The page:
I hear the beating of my heart in the ocean: Whisper of the Seals by Roxanne Bouchard tr. David Warriner #blogtour #excerpt #WhisperOfTheSeals #RandomThingsTours

Hi and welcome to FromBelgiumWithBookLove where it is my absolute pleasure to share with you an excerpt from Whisper of the Seals! Check out my review here if you missed it the first time around, but the long and short of it is that Whisper of the Seals is another fantastic addition to a series I love first and foremost for its atmosphere, its setting and the fact that the ocean feels like a character in its own right. With Roxanne Bouchard’s and David Warriner’s beautiful prose, simple yet powerful, and a boatload of suspense in the final chapters, it was an absolute winner for me. 

Many thanks to Anne Cater for having me on the tour, and to Orenda Books for the excerpt.

Let’s have a quick look at the blurb first:

The icy depths of January in Quebec’s remote Magdalen Islands set the stage for Detective Sergeant Joaquin Moralès’s third investigation.
Fisheries officer Simone Lord is transferred to Quebec’s remote Magdalen Islands for the winter, and at the last minute ordered to go aboard a trawler braving a winter storm for the traditional grey seal hunt, while all of the other boats shelter onshore.
Detective Sergeant Joaquin Moralès is on a cross-country boat trip down the St Lawrence River, accompanied by Nadine Lauzon, a forensic psychologist working on the case of a savagely beaten teenager with Moralès’ old team in Montreal. When it becomes clear that Simone is in grave danger aboard the trawler, the two cases converge, with startling, terrifying consequences for everyone involved…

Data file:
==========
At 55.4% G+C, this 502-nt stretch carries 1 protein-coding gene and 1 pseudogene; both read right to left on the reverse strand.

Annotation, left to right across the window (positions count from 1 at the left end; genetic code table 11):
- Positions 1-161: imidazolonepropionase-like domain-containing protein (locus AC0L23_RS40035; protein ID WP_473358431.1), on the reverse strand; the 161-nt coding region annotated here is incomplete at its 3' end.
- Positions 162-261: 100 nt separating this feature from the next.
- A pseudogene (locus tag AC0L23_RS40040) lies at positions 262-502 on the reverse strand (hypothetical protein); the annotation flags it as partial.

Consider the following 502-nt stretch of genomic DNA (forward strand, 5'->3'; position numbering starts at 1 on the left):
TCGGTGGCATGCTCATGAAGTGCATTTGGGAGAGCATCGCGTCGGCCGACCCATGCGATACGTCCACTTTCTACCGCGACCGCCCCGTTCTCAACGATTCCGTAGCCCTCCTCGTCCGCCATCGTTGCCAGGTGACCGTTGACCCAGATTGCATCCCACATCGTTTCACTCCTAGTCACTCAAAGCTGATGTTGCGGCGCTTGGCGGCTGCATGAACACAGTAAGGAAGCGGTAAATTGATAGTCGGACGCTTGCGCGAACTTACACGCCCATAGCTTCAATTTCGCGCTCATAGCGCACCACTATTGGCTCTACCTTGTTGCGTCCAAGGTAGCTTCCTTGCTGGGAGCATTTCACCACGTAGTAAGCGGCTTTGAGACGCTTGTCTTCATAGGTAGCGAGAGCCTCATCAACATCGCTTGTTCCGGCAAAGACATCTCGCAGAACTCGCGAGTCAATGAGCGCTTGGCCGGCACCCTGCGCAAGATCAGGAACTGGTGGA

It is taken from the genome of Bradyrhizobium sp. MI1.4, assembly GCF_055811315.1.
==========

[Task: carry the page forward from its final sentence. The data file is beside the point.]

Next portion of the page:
The award-winning author of The Coral Bride returns with an eye-opening, atmospheric, race-against-the-clock thriller set on the icy seas in the midst of a brutal seal hunt, where nothing is as it seems and absolutely no one can be trusted… 

Right! Shall we go see what Moralès is up to then? Here we go!

There are some, rare, mornings, when a man takes off a ring and it’s thirty-two years of his life that he puts down on the polished wood surface of the kitchen table.

Four months earlier, Joaquin Moralès had reached into Gaspé Bay and pulled out the body of a fisherwoman in her wedding dress who had spent three days in the water. Her frock had been tainted, her eyes fallen prey to sea fleas, her face maimed by crabs and autumn-spawning fish. He had crouched down beside the woman and called her by her name, as if she could not only answer his questions about the investigation, but also speak to his woeful wondering about love. When he had closed the case file, he had understood that it was the end of his own marriage he had seen in the gruesome effigy of the young bride’s body. Once he was back home in Caplan, he had gone to knock on Chiasson the notary’s door.

The wise legal man had expressed some reservations about the necessity of divorce.
‘Thirty-two years of married life don’t come to an easy end. Think this through. I’ve seen plenty of people cry in that armchair.’